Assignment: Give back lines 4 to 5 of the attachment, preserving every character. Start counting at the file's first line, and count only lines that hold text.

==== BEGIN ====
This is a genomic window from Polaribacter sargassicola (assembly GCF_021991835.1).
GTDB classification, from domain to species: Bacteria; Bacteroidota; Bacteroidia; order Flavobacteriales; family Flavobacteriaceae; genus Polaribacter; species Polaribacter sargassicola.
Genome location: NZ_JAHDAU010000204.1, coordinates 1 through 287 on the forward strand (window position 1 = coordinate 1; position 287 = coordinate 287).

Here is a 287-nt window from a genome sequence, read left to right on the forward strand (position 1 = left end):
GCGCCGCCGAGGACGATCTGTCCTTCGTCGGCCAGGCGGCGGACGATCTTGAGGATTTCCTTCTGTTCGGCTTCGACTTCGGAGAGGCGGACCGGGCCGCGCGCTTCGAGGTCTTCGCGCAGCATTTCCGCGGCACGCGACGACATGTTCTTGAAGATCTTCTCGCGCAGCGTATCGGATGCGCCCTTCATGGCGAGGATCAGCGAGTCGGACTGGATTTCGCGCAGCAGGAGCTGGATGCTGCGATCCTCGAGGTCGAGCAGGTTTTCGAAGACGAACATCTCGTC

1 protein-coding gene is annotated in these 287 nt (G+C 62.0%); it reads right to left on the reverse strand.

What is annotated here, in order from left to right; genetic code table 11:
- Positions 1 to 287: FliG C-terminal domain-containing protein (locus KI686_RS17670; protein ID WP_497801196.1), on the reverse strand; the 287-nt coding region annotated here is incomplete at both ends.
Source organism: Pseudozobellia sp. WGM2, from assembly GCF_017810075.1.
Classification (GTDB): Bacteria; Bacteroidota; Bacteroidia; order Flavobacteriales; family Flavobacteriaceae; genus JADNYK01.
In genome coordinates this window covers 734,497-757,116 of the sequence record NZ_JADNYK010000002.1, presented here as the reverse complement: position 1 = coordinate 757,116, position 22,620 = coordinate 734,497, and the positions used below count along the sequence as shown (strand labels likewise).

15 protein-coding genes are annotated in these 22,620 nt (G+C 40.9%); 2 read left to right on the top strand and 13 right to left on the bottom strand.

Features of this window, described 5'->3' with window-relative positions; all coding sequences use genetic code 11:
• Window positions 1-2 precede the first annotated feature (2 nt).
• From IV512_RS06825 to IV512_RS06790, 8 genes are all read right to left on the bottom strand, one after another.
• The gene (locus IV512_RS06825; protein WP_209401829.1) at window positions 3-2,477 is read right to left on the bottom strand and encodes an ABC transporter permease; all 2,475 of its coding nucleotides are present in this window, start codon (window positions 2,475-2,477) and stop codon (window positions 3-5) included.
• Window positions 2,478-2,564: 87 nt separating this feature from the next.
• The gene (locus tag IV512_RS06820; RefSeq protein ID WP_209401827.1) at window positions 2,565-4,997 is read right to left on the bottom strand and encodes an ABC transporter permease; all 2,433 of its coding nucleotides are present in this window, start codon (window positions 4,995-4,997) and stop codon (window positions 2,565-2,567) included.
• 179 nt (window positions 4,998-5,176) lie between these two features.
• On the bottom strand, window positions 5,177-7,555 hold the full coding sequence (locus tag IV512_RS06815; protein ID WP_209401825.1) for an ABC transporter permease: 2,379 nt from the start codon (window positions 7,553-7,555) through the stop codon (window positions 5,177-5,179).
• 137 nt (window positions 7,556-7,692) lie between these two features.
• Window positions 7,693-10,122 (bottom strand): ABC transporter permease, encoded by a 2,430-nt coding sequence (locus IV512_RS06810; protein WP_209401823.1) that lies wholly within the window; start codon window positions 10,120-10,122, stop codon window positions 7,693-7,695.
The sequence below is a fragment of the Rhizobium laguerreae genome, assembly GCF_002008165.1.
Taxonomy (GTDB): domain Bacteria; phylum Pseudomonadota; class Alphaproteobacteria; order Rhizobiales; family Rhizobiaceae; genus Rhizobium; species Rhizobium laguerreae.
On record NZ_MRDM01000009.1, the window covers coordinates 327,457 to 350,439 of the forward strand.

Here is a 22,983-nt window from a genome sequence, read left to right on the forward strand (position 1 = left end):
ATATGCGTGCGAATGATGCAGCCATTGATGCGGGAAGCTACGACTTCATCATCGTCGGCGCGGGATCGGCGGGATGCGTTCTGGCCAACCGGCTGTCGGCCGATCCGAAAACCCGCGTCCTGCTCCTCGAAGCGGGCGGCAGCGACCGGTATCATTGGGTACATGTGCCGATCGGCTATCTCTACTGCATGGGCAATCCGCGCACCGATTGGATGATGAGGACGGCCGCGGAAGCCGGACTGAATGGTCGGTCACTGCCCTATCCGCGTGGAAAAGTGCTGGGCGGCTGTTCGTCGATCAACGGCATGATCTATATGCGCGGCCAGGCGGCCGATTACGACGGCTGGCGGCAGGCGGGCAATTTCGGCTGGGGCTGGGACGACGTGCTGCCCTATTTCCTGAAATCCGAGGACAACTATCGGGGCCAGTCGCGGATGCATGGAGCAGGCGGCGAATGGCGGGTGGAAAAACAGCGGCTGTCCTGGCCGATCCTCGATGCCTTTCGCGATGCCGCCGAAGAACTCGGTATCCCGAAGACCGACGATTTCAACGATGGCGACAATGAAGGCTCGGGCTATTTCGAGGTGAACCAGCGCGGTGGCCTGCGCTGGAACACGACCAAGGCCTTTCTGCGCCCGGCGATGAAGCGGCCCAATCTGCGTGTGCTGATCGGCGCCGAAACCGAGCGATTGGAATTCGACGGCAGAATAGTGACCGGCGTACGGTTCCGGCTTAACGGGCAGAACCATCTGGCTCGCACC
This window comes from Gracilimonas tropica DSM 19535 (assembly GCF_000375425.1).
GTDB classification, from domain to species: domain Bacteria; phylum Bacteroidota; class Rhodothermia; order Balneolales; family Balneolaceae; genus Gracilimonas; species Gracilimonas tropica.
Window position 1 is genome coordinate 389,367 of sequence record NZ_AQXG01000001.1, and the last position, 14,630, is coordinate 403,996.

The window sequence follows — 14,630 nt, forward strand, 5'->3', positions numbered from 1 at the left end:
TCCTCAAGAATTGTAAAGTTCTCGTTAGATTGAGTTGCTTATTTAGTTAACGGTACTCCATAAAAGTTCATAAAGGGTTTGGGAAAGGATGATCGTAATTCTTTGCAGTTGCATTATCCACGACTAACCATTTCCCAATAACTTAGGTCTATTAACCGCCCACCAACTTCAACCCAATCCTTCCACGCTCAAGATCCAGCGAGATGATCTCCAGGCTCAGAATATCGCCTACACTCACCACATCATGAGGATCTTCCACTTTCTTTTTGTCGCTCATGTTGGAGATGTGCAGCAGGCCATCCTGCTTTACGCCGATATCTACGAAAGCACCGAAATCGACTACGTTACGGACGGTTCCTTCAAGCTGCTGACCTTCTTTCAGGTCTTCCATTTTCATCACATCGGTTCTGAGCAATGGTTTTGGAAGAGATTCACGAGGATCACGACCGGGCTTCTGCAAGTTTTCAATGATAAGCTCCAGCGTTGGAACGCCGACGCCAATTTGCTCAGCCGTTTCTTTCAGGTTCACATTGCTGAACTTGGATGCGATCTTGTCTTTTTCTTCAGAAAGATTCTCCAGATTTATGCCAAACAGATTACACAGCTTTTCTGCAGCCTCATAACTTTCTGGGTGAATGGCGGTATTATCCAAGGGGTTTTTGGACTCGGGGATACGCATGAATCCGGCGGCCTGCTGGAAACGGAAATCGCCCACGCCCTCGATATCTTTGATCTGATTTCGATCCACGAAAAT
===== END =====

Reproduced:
Here is a 287-nt window from a genome sequence, read left to right on the forward strand (position 1 = left end):
GCGCCGCCGAGGACGATCTGTCCTTCGTCGGCCAGGCGGCGGACGATCTTGAGGATTTCCTTCTGTTCGGCTTCGACTTCGGAGAGGCGGACCGGGCCGCGCGCTTCGAGGTCTTCGCGCAGCATTTCCGCGGCACGCGACGACATGTTCTTGAAGATCTTCTCGCGCAGCGTATCGGATGCGCCCTTCATGGCGAGGATCAGCGAGTCGGACTGGATTTCGCGCAGCAGGAGCTGGATGCTGCGATCCTCGAGGTCGAGCAGGTTTTCGAAGACGAACATCTCGTC